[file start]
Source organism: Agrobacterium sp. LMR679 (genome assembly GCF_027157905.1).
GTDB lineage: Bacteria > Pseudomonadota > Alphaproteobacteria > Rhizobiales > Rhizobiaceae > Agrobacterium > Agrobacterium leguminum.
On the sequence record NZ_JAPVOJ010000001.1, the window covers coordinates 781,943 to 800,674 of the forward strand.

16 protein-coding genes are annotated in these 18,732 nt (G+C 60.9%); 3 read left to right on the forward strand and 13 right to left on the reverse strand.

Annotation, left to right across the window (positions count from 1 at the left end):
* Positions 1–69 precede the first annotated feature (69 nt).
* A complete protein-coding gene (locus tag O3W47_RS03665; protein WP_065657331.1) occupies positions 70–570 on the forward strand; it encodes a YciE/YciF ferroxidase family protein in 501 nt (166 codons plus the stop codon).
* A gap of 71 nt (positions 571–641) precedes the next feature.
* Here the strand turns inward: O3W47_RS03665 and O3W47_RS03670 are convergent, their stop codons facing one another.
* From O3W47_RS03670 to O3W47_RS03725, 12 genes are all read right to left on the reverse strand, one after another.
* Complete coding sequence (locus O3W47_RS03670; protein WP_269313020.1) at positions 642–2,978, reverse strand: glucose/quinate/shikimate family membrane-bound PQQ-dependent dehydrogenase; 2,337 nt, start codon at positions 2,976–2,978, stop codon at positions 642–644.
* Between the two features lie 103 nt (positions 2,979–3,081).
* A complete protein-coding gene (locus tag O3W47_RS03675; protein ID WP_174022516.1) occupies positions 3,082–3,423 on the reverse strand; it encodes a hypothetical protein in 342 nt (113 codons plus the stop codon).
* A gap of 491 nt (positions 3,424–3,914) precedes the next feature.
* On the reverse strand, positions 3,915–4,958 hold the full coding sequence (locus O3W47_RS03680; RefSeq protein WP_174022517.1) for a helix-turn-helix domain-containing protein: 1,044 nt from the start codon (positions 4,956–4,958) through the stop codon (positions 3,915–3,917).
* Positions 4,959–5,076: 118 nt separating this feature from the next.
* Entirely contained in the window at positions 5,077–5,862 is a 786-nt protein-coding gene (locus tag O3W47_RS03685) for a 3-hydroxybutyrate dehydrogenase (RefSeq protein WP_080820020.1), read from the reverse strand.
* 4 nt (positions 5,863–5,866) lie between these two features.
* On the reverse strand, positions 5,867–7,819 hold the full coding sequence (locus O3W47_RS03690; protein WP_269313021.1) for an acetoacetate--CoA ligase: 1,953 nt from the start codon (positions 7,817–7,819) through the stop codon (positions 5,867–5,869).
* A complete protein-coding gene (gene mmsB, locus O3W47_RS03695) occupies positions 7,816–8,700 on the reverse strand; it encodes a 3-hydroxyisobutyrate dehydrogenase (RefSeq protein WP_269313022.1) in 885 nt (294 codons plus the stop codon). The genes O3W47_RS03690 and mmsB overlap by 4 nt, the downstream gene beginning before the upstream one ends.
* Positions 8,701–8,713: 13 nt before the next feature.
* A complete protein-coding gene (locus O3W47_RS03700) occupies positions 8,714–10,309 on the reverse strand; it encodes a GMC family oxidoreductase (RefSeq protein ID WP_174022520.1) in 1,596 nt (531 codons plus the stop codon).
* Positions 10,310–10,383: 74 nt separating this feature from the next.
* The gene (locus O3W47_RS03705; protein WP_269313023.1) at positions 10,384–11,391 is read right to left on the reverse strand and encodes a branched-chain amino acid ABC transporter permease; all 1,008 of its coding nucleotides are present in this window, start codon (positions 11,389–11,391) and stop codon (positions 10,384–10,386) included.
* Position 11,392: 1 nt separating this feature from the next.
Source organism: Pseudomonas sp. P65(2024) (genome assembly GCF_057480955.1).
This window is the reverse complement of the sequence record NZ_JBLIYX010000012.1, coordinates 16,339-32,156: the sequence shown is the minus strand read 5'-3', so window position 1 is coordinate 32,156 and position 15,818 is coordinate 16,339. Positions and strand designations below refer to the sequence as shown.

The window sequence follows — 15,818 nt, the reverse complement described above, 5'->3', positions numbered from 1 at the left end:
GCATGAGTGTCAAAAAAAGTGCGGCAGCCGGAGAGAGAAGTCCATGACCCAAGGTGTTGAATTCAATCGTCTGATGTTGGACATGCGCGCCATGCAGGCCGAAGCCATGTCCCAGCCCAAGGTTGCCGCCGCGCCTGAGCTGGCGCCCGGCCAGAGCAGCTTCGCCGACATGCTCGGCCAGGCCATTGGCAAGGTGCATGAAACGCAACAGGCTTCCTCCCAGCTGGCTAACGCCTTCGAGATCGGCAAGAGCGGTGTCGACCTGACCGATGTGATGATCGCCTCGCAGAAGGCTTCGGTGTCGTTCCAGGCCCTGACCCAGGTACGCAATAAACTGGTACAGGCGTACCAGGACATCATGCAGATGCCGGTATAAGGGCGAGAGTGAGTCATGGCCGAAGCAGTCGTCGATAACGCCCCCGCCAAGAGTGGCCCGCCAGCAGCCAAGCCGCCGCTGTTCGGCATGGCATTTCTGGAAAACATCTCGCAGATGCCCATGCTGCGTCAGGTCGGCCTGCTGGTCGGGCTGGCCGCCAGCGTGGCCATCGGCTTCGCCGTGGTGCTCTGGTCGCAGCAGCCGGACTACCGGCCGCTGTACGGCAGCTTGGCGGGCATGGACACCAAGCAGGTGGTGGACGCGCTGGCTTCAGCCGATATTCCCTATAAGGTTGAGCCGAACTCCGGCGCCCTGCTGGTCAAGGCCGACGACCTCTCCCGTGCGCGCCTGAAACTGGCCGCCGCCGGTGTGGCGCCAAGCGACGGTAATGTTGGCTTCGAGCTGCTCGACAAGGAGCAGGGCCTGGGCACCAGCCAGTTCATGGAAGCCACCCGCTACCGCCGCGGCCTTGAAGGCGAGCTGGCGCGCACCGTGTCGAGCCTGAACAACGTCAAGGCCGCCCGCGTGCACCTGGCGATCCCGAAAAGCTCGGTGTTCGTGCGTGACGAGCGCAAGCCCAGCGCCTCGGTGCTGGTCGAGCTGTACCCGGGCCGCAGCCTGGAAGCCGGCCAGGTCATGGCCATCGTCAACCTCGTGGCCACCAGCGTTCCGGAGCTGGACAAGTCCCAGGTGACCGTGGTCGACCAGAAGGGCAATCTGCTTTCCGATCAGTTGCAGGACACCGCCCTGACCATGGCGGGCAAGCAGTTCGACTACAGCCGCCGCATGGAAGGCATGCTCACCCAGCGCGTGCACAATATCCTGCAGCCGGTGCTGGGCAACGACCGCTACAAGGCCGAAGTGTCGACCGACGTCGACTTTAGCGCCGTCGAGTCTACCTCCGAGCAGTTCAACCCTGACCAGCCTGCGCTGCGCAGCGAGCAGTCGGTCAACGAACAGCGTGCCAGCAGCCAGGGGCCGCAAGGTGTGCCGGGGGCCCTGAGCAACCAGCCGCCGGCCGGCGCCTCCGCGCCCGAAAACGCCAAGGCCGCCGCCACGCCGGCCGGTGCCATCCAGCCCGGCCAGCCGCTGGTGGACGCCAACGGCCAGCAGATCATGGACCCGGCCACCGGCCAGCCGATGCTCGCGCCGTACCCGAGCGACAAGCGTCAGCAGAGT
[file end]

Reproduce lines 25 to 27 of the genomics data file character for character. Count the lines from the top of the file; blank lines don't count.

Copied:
* Position 11,392: 1 nt separating this feature from the next.
Source organism: Pseudomonas sp. P65(2024) (genome assembly GCF_057480955.1).
This window is the reverse complement of the sequence record NZ_JBLIYX010000012.1, coordinates 16,339-32,156: the sequence shown is the minus strand read 5'-3', so window position 1 is coordinate 32,156 and position 15,818 is coordinate 16,339. Positions and strand designations below refer to the sequence as shown.